Families sue parasail operator over fatal accident
Posted June 24, 2010
Cynthia Woodcock, 60, of Kernersville, and Lorrie Shoup, 55, of Granby, Colo., were parasailing on Aug. 28 when the tow rope connecting their parachute to the boat snapped. They plummeted about 500 feet into the choppy water, and wind gusts dragged the parachute across the water, slamming them into the boat and a pier.
Autopsies showed the women died of blunt force trauma.
The crew of the boat, Tied High, said during a Coast Guard inquiry last fall that a sudden gust of wind caught them off guard. The winds were so strong that the boat almost capsized before the tow line broke, they said.
The suit contends, however, that Thomas Povazan, the Tied High captain, and Barrett McMullan, the owner of N.C. Watersports, which owns and operates Tied High and the parasailing venture, were negligent.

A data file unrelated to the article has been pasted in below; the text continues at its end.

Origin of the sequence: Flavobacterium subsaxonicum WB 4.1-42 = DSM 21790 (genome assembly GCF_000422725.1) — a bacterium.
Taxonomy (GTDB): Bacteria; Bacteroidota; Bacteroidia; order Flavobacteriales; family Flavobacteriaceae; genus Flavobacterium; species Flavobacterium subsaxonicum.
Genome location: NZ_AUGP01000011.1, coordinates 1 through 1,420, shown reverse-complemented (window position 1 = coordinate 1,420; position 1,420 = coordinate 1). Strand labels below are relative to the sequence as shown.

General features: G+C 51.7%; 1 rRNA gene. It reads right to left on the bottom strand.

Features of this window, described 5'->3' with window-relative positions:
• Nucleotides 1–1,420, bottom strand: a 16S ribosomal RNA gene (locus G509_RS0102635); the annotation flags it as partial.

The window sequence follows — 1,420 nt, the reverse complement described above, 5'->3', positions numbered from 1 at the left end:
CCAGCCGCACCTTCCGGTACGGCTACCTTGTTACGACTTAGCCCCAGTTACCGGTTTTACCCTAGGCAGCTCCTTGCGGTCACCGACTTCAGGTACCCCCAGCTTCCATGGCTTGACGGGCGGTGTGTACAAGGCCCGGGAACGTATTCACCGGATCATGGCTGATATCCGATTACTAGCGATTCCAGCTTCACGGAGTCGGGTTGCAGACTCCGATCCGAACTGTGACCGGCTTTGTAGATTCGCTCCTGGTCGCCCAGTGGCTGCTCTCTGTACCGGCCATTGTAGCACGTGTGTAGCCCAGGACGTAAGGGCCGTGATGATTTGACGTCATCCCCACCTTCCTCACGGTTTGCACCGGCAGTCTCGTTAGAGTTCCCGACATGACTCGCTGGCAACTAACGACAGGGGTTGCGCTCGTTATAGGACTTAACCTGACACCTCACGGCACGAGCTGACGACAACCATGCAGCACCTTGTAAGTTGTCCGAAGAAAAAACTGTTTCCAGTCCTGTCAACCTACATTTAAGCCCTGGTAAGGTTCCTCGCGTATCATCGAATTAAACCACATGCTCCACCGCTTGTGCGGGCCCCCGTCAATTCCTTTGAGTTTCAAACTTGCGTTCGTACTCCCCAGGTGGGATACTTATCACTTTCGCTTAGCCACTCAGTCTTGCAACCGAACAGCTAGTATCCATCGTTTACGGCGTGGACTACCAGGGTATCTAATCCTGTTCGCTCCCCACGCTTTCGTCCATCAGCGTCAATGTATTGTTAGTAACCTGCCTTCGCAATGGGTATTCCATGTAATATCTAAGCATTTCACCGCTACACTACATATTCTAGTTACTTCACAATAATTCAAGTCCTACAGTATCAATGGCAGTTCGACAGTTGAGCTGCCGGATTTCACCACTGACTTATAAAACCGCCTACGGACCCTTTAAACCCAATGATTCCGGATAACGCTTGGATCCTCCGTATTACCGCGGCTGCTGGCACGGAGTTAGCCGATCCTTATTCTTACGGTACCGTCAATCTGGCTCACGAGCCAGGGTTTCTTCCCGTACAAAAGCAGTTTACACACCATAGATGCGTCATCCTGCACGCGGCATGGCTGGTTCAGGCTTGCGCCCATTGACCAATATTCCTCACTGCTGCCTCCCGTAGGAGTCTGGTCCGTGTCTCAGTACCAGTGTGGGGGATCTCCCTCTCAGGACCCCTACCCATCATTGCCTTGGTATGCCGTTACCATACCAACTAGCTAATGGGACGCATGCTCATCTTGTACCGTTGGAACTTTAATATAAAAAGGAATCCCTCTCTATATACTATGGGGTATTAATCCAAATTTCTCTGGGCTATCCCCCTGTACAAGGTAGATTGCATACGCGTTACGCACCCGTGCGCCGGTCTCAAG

Tropical Storm Danny was moving north offshore that day and was kicking up wind and waves along much of the coast. The National Weather Service issued a small-craft advisory for the North Carolina coast to warn boaters of dangerous conditions, according to the suit.
The parasail manufacturer included a warning that the parasail shouldn't be used in winds above 12 mph, and winds were gusting to 32 mph the day of the accident, the suit states.
Neither Povazan nor the ship's mate provided the two women with any safety instructions before they went for their flight, and they ignored the pleas of terrified passengers on the boat to pull the women in as the winds picked up, the suit states.
The families are seeking unspecified damages in the suit, which was filed last week in Forsyth County.
Neither the Coast Guard nor the state Department of Labor regulate parasail operators. Officials said it is considered a recreational activity, like hang-gliding or skydiving.
The Coast Guard hasn't issued any findings from its hearing, which was held to determine whether the government should impose safety regulations on the parasailing industry.